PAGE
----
Chinese President Xi says a trade war hurts the US and China

Chinese President Xi says a trade war hurts the US and China
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Chinese President Xi Jinping said Tuesday that there will be no winners in a trade war with concerns on the rise over Donald TrumpDonald John TrumpTrump orders US troops back to active duty for coronavirus response Trump asserts power to decide info inspector general for stimulus gives Congress Fighting a virus with the wrong tools MORE’s threat to punish China with high tariffs.

Xi pushed back against the proliferation of protectionist measures and instead championed the importance of world trade for all nations against a backdrop of sweeping worries about globalization. 

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"Whether you like it or not, the global economy is the big ocean that you cannot escape from," Xi said during remarks at the the World Economic Forum in Switzerland.

“Any attempt to cut off the flow of capital, technologies, products, industries and people between economies, and channel the waters in the ocean back into isolated lakes and creeks is simply not possible,” he said.

The Chinese leader seemed to acknowledge that firing up a trade war from either Beijing or Washington would “only cause injury and loss to both sides.”

Xi, the first-ever leader from Beijing to speak at the economic forum in Davos, didn’t specifically name Trump in his remarks but it seemed clear he was presenting the negative consequences of what would happen if the president-elect opted to follow through with his promise to punish China for trade violations and undervalued currency.

“Pursuing protectionism is like locking yourself in a dark room, which would seem to escape the wind and rain, but also block out the sunshine and air,” Xi said.

Brian Moynihan, CEO of the Bank of America, said that Xi “is very much concerned that there will be a retraction from trade and the ability of trade to help the world grow and the ability to rebalance the imbalances in economies and stuff.”

“I think that’s the fear out there. I think we just got to let it play out for a while,” Moynihan told CNBC’s “Squawk Box" on Tuesday.

Trump has said he would slap 45 percent tariffs on some Chinese imports and has vowed to label China a currency manipulator even though Beijing has been working to maintain the value of the yuan.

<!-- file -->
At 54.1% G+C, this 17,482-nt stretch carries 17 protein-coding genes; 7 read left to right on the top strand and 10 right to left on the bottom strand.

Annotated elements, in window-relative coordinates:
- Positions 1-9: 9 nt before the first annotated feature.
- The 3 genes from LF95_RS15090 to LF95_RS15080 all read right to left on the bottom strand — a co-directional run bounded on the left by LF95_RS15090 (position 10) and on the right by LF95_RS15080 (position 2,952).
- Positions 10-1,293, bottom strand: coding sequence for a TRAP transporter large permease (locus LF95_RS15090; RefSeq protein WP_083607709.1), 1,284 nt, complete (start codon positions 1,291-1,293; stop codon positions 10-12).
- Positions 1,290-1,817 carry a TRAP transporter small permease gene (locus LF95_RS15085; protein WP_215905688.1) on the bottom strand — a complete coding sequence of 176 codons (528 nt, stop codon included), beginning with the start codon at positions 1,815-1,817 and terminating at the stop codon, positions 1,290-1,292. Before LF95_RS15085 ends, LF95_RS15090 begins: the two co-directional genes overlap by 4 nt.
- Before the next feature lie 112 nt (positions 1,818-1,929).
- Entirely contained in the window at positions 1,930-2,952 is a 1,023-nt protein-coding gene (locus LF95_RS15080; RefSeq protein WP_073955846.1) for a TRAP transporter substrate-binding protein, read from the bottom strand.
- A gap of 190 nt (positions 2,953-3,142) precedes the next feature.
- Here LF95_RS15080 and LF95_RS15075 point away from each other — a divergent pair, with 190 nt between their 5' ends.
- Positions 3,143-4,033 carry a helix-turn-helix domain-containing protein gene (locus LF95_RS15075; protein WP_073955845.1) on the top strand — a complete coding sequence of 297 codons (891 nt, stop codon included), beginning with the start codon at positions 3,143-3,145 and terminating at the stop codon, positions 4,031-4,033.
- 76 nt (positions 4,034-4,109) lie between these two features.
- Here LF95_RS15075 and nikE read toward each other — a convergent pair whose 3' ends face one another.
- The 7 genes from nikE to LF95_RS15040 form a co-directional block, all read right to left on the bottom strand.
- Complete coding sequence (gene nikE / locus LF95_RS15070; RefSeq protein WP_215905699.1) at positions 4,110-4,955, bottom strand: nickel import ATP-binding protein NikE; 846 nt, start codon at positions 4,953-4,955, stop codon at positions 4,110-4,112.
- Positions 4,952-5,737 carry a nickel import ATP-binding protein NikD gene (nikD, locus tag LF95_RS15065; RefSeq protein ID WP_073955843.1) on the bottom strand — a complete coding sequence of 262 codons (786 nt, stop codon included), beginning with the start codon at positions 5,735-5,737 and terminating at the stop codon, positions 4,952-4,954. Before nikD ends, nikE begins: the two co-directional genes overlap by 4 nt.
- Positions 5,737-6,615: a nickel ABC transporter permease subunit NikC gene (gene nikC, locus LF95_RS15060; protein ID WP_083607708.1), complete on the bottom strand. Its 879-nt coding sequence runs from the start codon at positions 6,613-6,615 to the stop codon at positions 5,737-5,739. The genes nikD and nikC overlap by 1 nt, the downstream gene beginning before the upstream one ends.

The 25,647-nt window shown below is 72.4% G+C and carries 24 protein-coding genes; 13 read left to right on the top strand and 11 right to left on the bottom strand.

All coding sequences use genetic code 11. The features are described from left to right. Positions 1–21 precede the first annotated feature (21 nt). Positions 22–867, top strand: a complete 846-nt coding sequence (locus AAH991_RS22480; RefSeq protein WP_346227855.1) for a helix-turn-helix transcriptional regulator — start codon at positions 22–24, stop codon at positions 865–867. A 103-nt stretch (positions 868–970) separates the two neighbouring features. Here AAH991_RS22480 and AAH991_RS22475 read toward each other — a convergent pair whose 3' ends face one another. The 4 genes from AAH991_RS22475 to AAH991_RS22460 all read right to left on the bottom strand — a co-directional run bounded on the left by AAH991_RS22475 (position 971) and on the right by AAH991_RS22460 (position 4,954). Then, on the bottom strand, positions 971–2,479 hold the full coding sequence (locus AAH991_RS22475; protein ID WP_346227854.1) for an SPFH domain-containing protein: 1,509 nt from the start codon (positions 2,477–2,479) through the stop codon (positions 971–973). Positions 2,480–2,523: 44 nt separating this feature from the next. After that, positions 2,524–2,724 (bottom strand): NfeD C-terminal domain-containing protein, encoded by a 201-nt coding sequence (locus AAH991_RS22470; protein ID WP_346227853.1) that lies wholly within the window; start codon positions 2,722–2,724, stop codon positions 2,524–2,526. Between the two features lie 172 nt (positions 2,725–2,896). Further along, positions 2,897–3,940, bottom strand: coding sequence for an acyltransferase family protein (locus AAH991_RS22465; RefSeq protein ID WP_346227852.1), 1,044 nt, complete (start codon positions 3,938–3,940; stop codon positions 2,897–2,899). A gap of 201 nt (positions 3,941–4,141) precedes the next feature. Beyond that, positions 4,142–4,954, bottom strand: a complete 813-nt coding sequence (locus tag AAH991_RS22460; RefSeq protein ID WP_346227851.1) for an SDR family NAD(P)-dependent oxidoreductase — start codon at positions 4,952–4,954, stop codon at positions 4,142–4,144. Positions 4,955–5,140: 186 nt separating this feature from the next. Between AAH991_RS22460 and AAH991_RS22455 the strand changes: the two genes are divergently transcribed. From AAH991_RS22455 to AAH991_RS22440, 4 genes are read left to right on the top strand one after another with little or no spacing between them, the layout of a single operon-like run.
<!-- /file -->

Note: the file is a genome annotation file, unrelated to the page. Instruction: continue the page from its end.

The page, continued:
In a Wall Street Journal interview on Friday, Trump said he wanted to reset the trading relationship with China saying that "everything is under negotiation."

"The biggest problem we have is China is so horribly imbalanced in trade with us," Trump said. "It’s so one-sided that if you brought it down even to fairness, just fairness ... it’s a tremendous amount of money.”

Devin Wenig, CEO of eBay, told CNBC’s “Squawk Box" that while there is uncertainty surrounding Trump's trade policies "for a company that is a very large exporter of Chinese goods around the world, and U.S. goods outside the world, we obviously want free trade and we hope that the rhetoric will dampen down."

Xi touted the need for a more resilient global financial market that would protect against risks and volatility and would in turn calm worries about global trade. 

And he acknowledged that while economic globalization has created new problems "we should adapt to and guide economic globalization, cushion its negative impact, and deliver its benefits to all countries and all nations."

“There is no point in blaming economic globalization for the world’s problems because that is simply not the case,” Xi said. “The history of mankind has shown us that problems are not to be feared. What should concern us is the refusal to face up to the problems."

The United States and China are the world’s largest economies and their relationship is economically and geopolitically critical.

Treasury Secretary Jack LewJacob (Jack) Joseph LewLobbying World Russian sanctions will boomerang Obama talks up Warren behind closed doors to wealthy donors MORE noted the importance of the U.S.-China relationship.

“I think that one has to engage with China across the broad spectrum of issues that we deal with China on and push very hard to make progress, but also recognize when they move in a positive direction,” Lew said told CNBC on Tuesday. 

“That's what we've tried to do,” he said.